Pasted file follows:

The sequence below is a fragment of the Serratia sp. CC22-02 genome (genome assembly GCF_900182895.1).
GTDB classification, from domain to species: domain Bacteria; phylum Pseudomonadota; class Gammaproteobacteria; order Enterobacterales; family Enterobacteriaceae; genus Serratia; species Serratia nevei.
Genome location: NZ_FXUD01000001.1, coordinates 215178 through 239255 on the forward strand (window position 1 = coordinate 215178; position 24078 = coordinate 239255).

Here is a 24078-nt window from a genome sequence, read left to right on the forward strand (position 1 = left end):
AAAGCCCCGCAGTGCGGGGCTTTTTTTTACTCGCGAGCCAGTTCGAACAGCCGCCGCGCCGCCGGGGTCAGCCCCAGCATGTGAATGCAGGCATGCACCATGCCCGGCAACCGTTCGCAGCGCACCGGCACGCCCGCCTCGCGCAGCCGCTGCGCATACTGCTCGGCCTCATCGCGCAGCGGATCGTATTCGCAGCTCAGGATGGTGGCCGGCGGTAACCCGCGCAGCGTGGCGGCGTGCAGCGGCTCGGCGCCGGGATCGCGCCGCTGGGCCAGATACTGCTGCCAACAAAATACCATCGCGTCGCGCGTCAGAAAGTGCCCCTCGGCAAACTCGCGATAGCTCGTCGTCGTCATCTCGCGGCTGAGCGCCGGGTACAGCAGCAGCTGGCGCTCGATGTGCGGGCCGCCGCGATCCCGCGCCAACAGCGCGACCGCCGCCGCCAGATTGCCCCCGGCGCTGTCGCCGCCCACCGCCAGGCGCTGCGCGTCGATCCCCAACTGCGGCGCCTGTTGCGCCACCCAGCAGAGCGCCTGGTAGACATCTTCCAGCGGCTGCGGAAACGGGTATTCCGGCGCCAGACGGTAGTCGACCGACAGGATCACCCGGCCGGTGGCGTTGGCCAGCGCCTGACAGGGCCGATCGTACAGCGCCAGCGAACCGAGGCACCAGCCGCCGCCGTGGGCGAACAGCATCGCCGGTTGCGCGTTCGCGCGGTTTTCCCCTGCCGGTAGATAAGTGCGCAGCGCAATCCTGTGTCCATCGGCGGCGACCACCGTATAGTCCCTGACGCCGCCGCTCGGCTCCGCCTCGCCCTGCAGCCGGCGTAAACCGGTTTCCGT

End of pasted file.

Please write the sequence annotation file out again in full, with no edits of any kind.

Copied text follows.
The sequence below is a fragment of the Serratia sp. CC22-02 genome (genome assembly GCF_900182895.1).
GTDB classification, from domain to species: domain Bacteria; phylum Pseudomonadota; class Gammaproteobacteria; order Enterobacterales; family Enterobacteriaceae; genus Serratia; species Serratia nevei.
Genome location: NZ_FXUD01000001.1, coordinates 215178 through 239255 on the forward strand (window position 1 = coordinate 215178; position 24078 = coordinate 239255).

Here is a 24078-nt window from a genome sequence, read left to right on the forward strand (position 1 = left end):
AAAGCCCCGCAGTGCGGGGCTTTTTTTTACTCGCGAGCCAGTTCGAACAGCCGCCGCGCCGCCGGGGTCAGCCCCAGCATGTGAATGCAGGCATGCACCATGCCCGGCAACCGTTCGCAGCGCACCGGCACGCCCGCCTCGCGCAGCCGCTGCGCATACTGCTCGGCCTCATCGCGCAGCGGATCGTATTCGCAGCTCAGGATGGTGGCCGGCGGTAACCCGCGCAGCGTGGCGGCGTGCAGCGGCTCGGCGCCGGGATCGCGCCGCTGGGCCAGATACTGCTGCCAACAAAATACCATCGCGTCGCGCGTCAGAAAGTGCCCCTCGGCAAACTCGCGATAGCTCGTCGTCGTCATCTCGCGGCTGAGCGCCGGGTACAGCAGCAGCTGGCGCTCGATGTGCGGGCCGCCGCGATCCCGCGCCAACAGCGCGACCGCCGCCGCCAGATTGCCCCCGGCGCTGTCGCCGCCCACCGCCAGGCGCTGCGCGTCGATCCCCAACTGCGGCGCCTGTTGCGCCACCCAGCAGAGCGCCTGGTAGACATCTTCCAGCGGCTGCGGAAACGGGTATTCCGGCGCCAGACGGTAGTCGACCGACAGGATCACCCGGCCGGTGGCGTTGGCCAGCGCCTGACAGGGCCGATCGTACAGCGCCAGCGAACCGAGGCACCAGCCGCCGCCGTGGGCGAACAGCATCGCCGGTTGCGCGTTCGCGCGGTTTTCCCCTGCCGGTAGATAAGTGCGCAGCGCAATCCTGTGTCCATCGGCGGCGACCACCGTATAGTCCCTGACGCCGCCGCTCGGCTCCGCCTCGCCCTGCAGCCGGCGTAAACCGGTTTCCGT